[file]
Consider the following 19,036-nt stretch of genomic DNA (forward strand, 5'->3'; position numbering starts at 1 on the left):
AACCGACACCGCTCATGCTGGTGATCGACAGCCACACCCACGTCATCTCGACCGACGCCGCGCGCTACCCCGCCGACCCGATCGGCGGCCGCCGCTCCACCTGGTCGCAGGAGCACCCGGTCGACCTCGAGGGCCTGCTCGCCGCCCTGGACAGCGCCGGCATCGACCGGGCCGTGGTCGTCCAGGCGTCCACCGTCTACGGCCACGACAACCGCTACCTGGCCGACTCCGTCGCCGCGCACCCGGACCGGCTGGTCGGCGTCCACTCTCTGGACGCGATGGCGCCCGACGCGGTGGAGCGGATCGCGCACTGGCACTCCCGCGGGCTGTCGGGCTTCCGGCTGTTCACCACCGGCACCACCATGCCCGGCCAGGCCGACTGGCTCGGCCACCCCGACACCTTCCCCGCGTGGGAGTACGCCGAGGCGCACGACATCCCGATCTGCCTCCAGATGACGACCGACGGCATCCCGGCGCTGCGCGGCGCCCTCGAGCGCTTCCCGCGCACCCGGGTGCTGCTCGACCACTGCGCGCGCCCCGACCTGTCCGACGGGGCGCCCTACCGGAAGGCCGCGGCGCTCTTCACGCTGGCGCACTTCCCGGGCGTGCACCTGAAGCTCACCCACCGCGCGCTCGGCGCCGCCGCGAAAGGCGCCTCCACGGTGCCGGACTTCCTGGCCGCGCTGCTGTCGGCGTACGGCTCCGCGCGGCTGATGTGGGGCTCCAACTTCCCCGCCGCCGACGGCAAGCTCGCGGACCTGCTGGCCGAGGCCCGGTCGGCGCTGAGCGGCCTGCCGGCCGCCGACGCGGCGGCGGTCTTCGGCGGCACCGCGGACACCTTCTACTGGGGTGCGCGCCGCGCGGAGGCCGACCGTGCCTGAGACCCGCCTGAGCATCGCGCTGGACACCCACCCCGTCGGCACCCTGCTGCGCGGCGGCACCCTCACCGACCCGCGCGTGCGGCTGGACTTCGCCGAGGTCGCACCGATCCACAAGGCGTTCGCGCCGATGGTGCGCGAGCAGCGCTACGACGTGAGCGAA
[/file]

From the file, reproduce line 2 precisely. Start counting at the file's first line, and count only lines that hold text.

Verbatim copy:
AACCGACACCGCTCATGCTGGTGATCGACAGCCACACCCACGTCATCTCGACCGACGCCGCGCGCTACCCCGCCGACCCGATCGGCGGCCGCCGCTCCACCTGGTCGCAGGAGCACCCGGTCGACCTCGAGGGCCTGCTCGCCGCCCTGGACAGCGCCGGCATCGACCGGGCCGTGGTCGTCCAGGCGTCCACCGTCTACGGCCACGACAACCGCTACCTGGCCGACTCCGTCGCCGCGCACCCGGACCGGCTGGTCGGCGTCCACTCTCTGGACGCGATGGCGCCCGACGCGGTGGAGCGGATCGCGCACTGGCACTCCCGCGGGCTGTCGGGCTTCCGGCTGTTCACCACCGGCACCACCATGCCCGGCCAGGCCGACTGGCTCGGCCACCCCGACACCTTCCCCGCGTGGGAGTACGCCGAGGCGCACGACATCCCGATCTGCCTCCAGATGACGACCGACGGCATCCCGGCGCTGCGCGGCGCCCTCGAGCGCTTCCCGCGCACCCGGGTGCTGCTCGACCACTGCGCGCGCCCCGACCTGTCCGACGGGGCGCCCTACCGGAAGGCCGCGGCGCTCTTCACGCTGGCGCACTTCCCGGGCGTGCACCTGAAGCTCACCCACCGCGCGCTCGGCGCCGCCGCGAAAGGCGCCTCCACGGTGCCGGACTTCCTGGCCGCGCTGCTGTCGGCGTACGGCTCCGCGCGGCTGATGTGGGGCTCCAACTTCCCCGCCGCCGACGGCAAGCTCGCGGACCTGCTGGCCGAGGCCCGGTCGGCGCTGAGCGGCCTGCCGGCCGCCGACGCGGCGGCGGTCTTCGGCGGCACCGCGGACACCTTCTACTGGGGTGCGCGCCGCGCGGAGGCCGACCGTGCCTGAGACCCGCCTGAGCATCGCGCTGGACACCCACCCCGTCGGCACCCTGCTGCGCGGCGGCACCCTCACCGACCCGCGCGTGCGGCTGGACTTCGCCGAGGTCGCACCGATCCACAAGGCGTTCGCGCCGATGGTGCGCGAGCAGCGCTACGACGTGAGCGAA